On presenting his company Broadcast.com to institutional investors during the roadshow he and his partner Todd Wagner went on before its IPO:
Prior to the road show, we put together an amazing presentation. We hired consultants to help us. We practiced and practiced. We argued about what we should and shouldn't say. We had Morgan Stanley and others ask us every possible question they could think of so we wouldn't look stupid when we sat in front of these savvy investors.
Savvy investors? I was shocked. Of the 63 companies and 400-plus participants we visited, I would be exaggerating if I said we got 10 good questions about our business and how it worked. The vast majority of people in the meetings had no clue who we were or what we did. They just knew that there were a lot of people talking about the company and they should be there.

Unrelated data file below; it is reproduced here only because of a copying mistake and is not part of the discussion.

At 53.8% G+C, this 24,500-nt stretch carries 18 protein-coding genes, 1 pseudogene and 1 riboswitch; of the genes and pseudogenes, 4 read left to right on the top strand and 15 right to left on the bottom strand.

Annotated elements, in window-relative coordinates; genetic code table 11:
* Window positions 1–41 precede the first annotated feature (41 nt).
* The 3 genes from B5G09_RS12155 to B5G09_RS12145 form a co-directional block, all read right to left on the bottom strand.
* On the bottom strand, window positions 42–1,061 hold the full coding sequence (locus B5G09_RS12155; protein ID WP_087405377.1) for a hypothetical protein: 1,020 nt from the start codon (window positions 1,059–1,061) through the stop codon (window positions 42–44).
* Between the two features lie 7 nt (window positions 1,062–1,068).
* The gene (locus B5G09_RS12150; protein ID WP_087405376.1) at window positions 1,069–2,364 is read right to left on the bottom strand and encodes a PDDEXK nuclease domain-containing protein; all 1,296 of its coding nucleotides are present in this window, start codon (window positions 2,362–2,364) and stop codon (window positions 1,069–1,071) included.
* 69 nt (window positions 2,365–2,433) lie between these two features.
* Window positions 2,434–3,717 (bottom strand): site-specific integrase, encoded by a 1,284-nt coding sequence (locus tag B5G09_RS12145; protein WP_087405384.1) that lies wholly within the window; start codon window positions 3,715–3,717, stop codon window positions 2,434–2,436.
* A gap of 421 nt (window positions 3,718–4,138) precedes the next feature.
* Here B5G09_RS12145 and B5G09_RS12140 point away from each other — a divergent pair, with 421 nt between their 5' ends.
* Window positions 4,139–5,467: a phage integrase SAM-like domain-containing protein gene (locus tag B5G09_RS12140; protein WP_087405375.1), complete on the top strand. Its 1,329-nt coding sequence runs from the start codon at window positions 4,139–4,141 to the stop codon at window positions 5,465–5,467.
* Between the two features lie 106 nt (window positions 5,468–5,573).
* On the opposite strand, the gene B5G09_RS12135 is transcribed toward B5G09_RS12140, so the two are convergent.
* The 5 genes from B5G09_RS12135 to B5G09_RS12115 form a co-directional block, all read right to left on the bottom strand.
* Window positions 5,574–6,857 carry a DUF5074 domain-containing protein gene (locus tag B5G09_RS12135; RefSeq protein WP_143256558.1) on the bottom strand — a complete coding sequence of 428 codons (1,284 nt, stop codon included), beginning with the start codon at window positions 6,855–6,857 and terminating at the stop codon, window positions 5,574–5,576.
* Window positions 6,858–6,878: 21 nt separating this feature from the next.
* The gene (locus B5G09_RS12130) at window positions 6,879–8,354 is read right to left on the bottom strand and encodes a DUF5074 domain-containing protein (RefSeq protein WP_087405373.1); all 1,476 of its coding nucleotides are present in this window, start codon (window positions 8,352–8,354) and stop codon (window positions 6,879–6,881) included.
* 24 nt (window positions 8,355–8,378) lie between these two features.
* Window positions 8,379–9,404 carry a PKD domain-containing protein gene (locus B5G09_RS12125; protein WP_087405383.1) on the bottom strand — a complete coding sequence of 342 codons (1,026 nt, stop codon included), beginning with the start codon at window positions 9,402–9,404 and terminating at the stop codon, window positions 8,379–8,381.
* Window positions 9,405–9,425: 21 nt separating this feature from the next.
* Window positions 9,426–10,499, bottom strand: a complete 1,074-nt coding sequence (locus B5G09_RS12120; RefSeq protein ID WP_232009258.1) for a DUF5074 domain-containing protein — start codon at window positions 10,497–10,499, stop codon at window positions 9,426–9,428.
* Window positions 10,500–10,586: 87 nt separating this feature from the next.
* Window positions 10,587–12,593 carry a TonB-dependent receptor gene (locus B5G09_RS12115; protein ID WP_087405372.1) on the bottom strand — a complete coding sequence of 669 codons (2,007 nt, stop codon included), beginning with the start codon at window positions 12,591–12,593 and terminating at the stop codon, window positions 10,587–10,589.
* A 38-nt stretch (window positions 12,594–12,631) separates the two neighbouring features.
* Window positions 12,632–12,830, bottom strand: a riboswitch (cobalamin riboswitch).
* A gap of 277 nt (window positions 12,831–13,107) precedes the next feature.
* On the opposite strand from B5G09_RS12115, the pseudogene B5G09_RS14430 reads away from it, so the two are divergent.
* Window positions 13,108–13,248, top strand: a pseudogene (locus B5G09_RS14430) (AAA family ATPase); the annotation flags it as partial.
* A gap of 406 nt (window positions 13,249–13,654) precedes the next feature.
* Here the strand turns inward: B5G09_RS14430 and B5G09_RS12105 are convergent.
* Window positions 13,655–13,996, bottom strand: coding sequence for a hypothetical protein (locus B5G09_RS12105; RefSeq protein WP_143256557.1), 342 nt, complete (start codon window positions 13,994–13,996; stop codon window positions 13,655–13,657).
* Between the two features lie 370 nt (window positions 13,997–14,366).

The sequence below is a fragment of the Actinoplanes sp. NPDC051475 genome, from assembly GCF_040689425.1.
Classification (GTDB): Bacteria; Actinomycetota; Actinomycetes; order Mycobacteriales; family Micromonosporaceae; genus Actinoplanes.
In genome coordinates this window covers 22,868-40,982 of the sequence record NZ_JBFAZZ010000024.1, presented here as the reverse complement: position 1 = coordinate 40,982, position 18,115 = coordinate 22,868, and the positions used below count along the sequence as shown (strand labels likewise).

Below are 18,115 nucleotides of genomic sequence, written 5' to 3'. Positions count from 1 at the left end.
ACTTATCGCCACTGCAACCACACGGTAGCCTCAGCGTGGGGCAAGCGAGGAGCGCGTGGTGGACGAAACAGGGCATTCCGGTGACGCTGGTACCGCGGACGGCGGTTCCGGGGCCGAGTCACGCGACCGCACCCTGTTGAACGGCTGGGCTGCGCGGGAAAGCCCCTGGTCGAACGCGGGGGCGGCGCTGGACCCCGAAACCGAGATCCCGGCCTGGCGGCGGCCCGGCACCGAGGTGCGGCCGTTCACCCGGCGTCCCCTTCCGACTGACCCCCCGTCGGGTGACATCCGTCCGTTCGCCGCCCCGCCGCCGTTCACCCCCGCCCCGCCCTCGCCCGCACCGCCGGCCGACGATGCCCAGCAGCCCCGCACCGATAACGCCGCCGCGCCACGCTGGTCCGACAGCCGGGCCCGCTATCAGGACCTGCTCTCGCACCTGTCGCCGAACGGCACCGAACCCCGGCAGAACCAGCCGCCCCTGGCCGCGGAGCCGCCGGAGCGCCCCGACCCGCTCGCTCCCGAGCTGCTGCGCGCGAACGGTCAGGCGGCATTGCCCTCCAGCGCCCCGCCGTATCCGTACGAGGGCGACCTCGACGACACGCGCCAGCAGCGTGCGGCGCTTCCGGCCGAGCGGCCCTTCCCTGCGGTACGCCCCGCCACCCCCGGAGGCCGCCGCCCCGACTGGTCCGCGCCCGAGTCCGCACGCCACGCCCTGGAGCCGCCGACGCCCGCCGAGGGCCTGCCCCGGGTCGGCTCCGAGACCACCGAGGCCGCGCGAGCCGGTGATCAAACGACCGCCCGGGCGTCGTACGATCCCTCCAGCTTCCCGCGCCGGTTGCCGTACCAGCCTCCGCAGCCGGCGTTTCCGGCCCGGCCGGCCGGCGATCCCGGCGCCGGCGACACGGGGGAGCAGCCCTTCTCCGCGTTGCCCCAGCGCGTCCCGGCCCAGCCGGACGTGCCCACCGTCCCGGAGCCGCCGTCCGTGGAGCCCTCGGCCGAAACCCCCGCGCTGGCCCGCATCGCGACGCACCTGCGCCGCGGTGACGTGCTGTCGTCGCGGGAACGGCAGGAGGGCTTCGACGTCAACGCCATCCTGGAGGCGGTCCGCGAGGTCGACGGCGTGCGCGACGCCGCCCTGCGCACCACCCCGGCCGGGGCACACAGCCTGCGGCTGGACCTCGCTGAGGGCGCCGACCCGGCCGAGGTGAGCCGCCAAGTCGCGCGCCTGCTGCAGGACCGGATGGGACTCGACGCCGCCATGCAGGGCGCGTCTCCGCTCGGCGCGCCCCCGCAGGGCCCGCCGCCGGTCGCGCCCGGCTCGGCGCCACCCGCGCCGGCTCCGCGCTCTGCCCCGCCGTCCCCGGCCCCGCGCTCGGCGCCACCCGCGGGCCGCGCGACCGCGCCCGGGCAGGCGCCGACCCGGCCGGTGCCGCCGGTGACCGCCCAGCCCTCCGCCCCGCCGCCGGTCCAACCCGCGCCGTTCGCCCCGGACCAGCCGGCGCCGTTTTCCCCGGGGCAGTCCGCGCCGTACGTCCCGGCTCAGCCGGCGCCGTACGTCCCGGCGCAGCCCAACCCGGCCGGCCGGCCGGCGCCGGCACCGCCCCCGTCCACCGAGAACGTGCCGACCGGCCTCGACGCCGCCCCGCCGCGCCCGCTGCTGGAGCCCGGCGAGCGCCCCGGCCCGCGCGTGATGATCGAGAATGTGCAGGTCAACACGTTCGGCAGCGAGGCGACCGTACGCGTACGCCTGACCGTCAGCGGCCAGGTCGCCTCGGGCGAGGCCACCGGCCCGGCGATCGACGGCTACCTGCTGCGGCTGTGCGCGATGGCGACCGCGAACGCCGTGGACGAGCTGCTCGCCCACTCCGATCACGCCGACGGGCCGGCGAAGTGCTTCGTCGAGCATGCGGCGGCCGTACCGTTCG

The lack of knowledge at the meetings got to be such a joke between Todd and I that we used to purposely mess up to see if anyone noticed. Or we would have pet lines that we would make up to crack each other up. Did we ruin our chance for the IPO? Was our product so complicated that no one got it and as a result no one bought the stock? Hell no. They might not have had a clue, but that didn't stop them from buying the stock. We batted 1.000. Every single investor we talked to placed the maximum order allowable for the stock.
On July 18, 1998, Broadcast.com went public as BCST, priced at 18 dollars a share. It closed at $62.75, a gain of almost 250 percent, which at the time was the largest one day rise of a new offering in the history of the stock market. The same mutual fund managers who were completely clueless about our company placed multimillion orders for our stock.